This is totally not my usual type of book, but a reader acquaintance is a big fan of the author, and I do like books about books, so I decided to give this one a try. It’s mostly lovely. The writing is so good – I can see why my acquaintance is a fan.
Margaret is a self-sufficient introvert who works at the bookshop her father owns. She’s an amateur biographer, doing research for fun and occasionally writing an article or book about a person who strikes her fancy.
Vida Winter is a hugely famous, hugely successful author who is known for being a bit of a liar about her background. She tells every interviewer a different story about her childhood, and nobody knows the truth. Now on her deathbed, she reaches out to Margaret and says she finally wants to tell the truth, and she wants Margaret to be her biographer.
Margaret basically only reads ancient nonfiction, so she’s never even read a Vida Winter book, but after a visit to the author and a cryptic remark about twins (Margaret has her own complicated history with twins), she agrees to the job.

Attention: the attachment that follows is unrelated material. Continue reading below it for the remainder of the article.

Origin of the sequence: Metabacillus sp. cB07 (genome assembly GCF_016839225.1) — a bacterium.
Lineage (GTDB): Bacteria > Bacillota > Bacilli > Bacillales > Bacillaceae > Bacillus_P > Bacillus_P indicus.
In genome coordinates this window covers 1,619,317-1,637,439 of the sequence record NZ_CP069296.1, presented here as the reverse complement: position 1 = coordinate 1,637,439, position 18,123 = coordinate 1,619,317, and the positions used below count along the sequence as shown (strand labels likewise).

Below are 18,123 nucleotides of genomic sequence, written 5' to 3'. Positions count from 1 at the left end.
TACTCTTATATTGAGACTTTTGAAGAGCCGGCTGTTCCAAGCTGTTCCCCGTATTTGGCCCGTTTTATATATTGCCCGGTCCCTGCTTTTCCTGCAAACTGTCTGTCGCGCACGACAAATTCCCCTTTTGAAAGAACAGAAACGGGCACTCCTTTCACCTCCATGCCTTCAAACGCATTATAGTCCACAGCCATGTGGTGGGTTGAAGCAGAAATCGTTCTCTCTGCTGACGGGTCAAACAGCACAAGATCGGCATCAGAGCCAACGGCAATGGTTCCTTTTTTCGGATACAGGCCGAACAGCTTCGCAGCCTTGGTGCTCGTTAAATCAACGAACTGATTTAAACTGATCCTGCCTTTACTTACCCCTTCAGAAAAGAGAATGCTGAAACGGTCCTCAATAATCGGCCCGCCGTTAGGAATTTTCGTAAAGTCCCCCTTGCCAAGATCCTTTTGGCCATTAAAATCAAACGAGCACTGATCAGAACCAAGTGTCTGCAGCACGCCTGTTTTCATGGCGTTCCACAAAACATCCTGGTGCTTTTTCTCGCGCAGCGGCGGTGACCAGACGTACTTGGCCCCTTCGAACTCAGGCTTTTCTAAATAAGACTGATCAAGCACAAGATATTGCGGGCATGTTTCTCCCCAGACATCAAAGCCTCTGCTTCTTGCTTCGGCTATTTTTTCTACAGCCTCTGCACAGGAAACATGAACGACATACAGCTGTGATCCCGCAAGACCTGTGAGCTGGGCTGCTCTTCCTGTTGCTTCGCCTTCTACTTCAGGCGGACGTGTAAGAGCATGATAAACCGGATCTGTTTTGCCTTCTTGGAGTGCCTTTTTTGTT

Then we get a long, slow, intricately told story of a deeply dysfunctional family and the twins it ultimately produced. Margaret takes breaks occasionally to fact-check things, but it seems like Ms. Winter is telling the truth, no matter how bizarre the tale gets. There are a ton of references to Jane Eyre, and lots of familiar beats, but Setterfield does a great job of keeping things fresh and interesting. And there is SO much story – loyal servants, bonkers relatives, unethical amateur science experiments, a governess I would love to see a movie about, and lots more (as well as Margaret’s whole backstory, which of course she thought was enormously interesting – me, less so).
All of this, though, didn’t help me love the book. Ms. Winter was kinda fun, but I thought Margaret was a forgettable whiner (I wrote this review calling her X throughout, and had to go back and look up her name). And there’s a completely unnecessary twist at the end, and a couple of mysteries thrown in the middle. Just tell the story! You’ve got enough going on as it is. Some pieces of the story were really interesting, and the writing was really great, but I felt like I appreciated it more than I liked it.
P.S. I have noticed I talk about authors I love using their first names (Lois!) and authors I find just okay as their last names. Does anybody else talk about authors like they’re your close personal friend?